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Re: [ontolog-forum] Quote for the day -- KR and KM

To: ontolog-forum@xxxxxxxxxxxxxxxx
From: "John F. Sowa" <sowa@xxxxxxxxxxx>
Date: Wed, 05 Jan 2011 13:13:39 -0500
Message-id: <4D24B4D3.5090401@xxxxxxxxxxx>
Sjir and Ed,    (01)

I copied some of Sjir's comments from both the Quote thread
and the Conceptual Schema thread:    (02)

> ... the conceptual modelling progress made in the seventies  > and eighties 
>in the semantic database research and application
> community is not easily available to the ontology community.    (03)

> It may be useful to quote a few concept definitions of ISO TR9007.
> 100 Percent principle:
> All relevant general static and dynamic aspects, i.e. all rule,
> laws, etc., of the universe of discourse should be described in
> the conceptual schema...
> Conceptualization principle:
> A conceptual schema should only include conceptually relevant aspects,
> both static and dynamic of the universe of discourse, thus excluding
> all aspects of (external and internal) data representation,
> physical data organization and access as well as all aspects of
> particular external user representation such as message formats,
> data structures, etc.
> Conceptual schema:
> A consistent collection of sentences expressing the necessary propositions
> that hold for a universe of discourse.    (04)

I have a strong sympathy for the work on the conceptual schema
from the 1970s to the 1980s.  In the 1990s, I participated in the
ISO work on trying to revive the idea.    (05)

Unfortunately, all the committees that worked on conceptual schema
standards terminated with technical reports:  ANSI/SPARC in 1978,
ISO in 1987, and ISO in 1999.    (06)

I would also add that the SUO group (in the early 2000s) failed to
produce a standard for ontology, despite being chartered by IEEE.    (07)

The W3C work on the Semantic Web generated a lot of syntax, but
very little semantics.    (08)

I don't believe in coincidences.    (09)

> My experience is that KR technologies are still largely impractical for
> business applications, but precisely because, apart from the work of
> people like Martin Hepp, there is very little formalized knowledge that
> is available off-the-shelf.  As a consequence, it takes a large
> investment to get anything useful out.    (010)

I agree.  This is also part of the reason why the standards projects
for a conceptual schema or ontology failed.    (011)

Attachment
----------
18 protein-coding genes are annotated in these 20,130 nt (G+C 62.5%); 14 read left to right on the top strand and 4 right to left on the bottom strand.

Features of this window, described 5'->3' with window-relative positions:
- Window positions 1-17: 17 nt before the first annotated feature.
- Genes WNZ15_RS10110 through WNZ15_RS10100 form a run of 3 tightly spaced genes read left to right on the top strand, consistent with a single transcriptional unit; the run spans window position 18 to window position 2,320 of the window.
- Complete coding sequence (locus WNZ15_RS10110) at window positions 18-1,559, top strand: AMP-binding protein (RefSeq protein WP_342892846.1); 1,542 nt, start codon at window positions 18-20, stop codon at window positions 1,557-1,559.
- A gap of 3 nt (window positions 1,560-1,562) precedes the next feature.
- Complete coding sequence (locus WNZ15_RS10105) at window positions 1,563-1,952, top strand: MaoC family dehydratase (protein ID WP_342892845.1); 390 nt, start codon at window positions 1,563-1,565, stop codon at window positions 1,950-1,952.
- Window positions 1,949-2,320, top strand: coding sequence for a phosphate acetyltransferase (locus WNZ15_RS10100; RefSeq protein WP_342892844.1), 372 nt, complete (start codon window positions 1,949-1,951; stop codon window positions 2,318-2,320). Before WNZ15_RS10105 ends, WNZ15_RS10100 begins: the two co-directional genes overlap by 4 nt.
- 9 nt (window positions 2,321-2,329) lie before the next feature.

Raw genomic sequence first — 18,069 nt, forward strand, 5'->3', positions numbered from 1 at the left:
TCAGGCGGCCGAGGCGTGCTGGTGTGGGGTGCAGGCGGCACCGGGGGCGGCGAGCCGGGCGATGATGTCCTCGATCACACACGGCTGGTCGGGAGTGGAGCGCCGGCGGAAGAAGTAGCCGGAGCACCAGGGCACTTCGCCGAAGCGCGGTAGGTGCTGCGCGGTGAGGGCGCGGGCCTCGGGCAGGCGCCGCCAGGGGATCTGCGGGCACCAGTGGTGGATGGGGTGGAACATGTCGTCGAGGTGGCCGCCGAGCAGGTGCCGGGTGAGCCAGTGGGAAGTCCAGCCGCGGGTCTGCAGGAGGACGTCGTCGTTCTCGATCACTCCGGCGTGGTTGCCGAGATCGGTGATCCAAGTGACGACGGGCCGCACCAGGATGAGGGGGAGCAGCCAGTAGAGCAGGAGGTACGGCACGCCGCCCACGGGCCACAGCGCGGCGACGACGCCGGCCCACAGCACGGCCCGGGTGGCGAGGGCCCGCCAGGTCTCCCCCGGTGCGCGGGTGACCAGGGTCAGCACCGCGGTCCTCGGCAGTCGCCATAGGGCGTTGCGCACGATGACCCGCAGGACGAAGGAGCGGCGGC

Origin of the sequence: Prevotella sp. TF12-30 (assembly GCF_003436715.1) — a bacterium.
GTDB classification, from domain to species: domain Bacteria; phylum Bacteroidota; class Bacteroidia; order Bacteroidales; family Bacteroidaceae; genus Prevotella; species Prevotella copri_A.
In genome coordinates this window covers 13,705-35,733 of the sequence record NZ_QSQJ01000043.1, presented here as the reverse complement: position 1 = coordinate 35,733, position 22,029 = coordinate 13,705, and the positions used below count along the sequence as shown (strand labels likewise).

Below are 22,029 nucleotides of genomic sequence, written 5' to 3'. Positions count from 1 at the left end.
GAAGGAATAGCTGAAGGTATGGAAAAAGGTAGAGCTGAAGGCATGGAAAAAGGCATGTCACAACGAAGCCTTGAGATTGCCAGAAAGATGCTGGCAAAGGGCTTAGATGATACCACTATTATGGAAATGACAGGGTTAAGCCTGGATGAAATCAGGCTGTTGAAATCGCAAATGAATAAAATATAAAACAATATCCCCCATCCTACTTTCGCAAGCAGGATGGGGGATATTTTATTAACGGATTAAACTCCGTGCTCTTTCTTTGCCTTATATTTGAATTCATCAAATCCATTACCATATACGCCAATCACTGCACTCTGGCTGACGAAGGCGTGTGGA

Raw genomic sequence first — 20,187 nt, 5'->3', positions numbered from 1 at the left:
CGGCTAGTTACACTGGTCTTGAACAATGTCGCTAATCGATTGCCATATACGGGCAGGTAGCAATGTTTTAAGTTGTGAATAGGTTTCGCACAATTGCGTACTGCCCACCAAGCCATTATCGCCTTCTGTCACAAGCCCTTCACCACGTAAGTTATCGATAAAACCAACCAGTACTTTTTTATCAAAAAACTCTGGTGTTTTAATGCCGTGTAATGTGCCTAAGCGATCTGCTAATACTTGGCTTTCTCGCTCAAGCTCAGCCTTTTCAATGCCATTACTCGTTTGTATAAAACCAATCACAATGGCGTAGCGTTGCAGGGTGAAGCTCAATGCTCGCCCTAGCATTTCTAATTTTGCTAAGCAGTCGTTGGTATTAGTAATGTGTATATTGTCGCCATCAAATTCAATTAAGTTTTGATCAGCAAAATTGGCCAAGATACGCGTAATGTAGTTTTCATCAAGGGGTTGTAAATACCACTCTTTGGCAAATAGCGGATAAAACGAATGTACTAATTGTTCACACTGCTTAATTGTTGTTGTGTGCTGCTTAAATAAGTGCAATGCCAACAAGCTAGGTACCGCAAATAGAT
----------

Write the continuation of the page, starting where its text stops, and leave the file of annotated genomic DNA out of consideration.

> Everyone agrees that analysis and engineering (knowledge and otherwise)
> is about what is relevant to the problem you are asked to solve.  The
> problem for ontology development is that you need a lot of foundation
> before you can build the relevant hut.    (012)

I believe this point is also significant for the above issues.    (013)

> We need to get the foundational ontologies out there, so that each
> project doesn't have to build them on the job.  And we need to
> pick and choose our targets of opportunity carefully, in order to
> establish credibility and encourage further investment.    (014)

That would be useful.  But if that were sufficient, Cyc today would
be bigger than Google.  Cyc has the largest ontology on earth, and
they have exported more of it to Open Source than anybody else has
created.  They're also doing some good work on applications.  But
after 26 years, they're just piddling along compared to more recent
companies like Google, Facebook, etc.    (015)

> Unfortunately, the semantics of conceptual schema languages and
> the semantics of FOL languages are significantly different in
> ways that make it hard to construct an FOL ontology from a
> conceptual schema, and impossible (I think) to construct
> an arbitrary FOL ontology in a conceptual schema language.    (016)

No.  That misses the point by almost 180 degrees.    (017)

The two fundamental problems are (a) knowledge acquisition and
(b) the integration of that knowledge with the software tools.
The ANSI/SPARC three-schema idea was good, but they didn't
address knowledge acquisition and integration.    (018)

And as Sjir said, the W3C ignored those issues completely.    (019)

But I also believe that some current research and prototypes are
making progress on those issues.  Following is a presentation
in which I discussed them:    (020)

    Future directions in semantic systems    (021)

The reason why knowledge acquisition is so important is that
the middle and lower levels of the ontology grow exponentially
faster than the upper level.  No matter how big the upper level
may be, it can only contribute a small part of the total that
is needed for any significant application.    (022)

John    (023)

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